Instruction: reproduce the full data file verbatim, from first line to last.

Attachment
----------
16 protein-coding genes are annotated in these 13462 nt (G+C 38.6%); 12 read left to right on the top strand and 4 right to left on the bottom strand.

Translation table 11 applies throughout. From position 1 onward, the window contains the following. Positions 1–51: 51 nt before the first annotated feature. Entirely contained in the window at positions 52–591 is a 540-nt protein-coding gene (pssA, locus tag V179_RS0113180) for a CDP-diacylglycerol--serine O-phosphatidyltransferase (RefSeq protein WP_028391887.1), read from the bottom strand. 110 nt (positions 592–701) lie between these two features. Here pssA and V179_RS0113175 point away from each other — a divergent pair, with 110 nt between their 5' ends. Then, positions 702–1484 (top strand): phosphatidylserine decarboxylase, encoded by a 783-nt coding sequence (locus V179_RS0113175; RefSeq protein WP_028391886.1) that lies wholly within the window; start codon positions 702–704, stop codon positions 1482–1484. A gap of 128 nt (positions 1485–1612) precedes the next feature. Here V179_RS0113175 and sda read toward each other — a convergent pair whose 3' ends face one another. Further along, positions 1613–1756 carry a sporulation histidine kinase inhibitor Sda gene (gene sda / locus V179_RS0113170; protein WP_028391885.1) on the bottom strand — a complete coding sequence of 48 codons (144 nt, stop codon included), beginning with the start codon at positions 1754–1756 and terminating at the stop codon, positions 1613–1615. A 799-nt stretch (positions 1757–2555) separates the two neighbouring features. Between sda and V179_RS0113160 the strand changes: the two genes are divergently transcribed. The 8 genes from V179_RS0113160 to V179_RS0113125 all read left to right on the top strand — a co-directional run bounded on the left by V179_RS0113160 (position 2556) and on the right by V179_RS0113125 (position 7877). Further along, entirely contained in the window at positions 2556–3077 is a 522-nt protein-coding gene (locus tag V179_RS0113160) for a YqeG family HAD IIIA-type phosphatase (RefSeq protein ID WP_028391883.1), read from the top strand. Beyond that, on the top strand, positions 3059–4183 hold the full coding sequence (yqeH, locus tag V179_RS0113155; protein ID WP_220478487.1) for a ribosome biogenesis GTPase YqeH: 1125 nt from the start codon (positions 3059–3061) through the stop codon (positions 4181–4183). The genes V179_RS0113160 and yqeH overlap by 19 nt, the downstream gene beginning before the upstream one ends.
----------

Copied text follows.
16 protein-coding genes are annotated in these 13462 nt (G+C 38.6%); 12 read left to right on the top strand and 4 right to left on the bottom strand.

Translation table 11 applies throughout. From position 1 onward, the window contains the following. Positions 1–51: 51 nt before the first annotated feature. Entirely contained in the window at positions 52–591 is a 540-nt protein-coding gene (pssA, locus tag V179_RS0113180) for a CDP-diacylglycerol--serine O-phosphatidyltransferase (RefSeq protein WP_028391887.1), read from the bottom strand. 110 nt (positions 592–701) lie between these two features. Here pssA and V179_RS0113175 point away from each other — a divergent pair, with 110 nt between their 5' ends. Then, positions 702–1484 (top strand): phosphatidylserine decarboxylase, encoded by a 783-nt coding sequence (locus V179_RS0113175; RefSeq protein WP_028391886.1) that lies wholly within the window; start codon positions 702–704, stop codon positions 1482–1484. A gap of 128 nt (positions 1485–1612) precedes the next feature. Here V179_RS0113175 and sda read toward each other — a convergent pair whose 3' ends face one another. Further along, positions 1613–1756 carry a sporulation histidine kinase inhibitor Sda gene (gene sda / locus V179_RS0113170; protein WP_028391885.1) on the bottom strand — a complete coding sequence of 48 codons (144 nt, stop codon included), beginning with the start codon at positions 1754–1756 and terminating at the stop codon, positions 1613–1615. A 799-nt stretch (positions 1757–2555) separates the two neighbouring features. Between sda and V179_RS0113160 the strand changes: the two genes are divergently transcribed. The 8 genes from V179_RS0113160 to V179_RS0113125 all read left to right on the top strand — a co-directional run bounded on the left by V179_RS0113160 (position 2556) and on the right by V179_RS0113125 (position 7877). Further along, entirely contained in the window at positions 2556–3077 is a 522-nt protein-coding gene (locus tag V179_RS0113160) for a YqeG family HAD IIIA-type phosphatase (RefSeq protein ID WP_028391883.1), read from the top strand. Beyond that, on the top strand, positions 3059–4183 hold the full coding sequence (yqeH, locus tag V179_RS0113155; protein ID WP_220478487.1) for a ribosome biogenesis GTPase YqeH: 1125 nt from the start codon (positions 3059–3061) through the stop codon (positions 4181–4183). The genes V179_RS0113160 and yqeH overlap by 19 nt, the downstream gene beginning before the upstream one ends.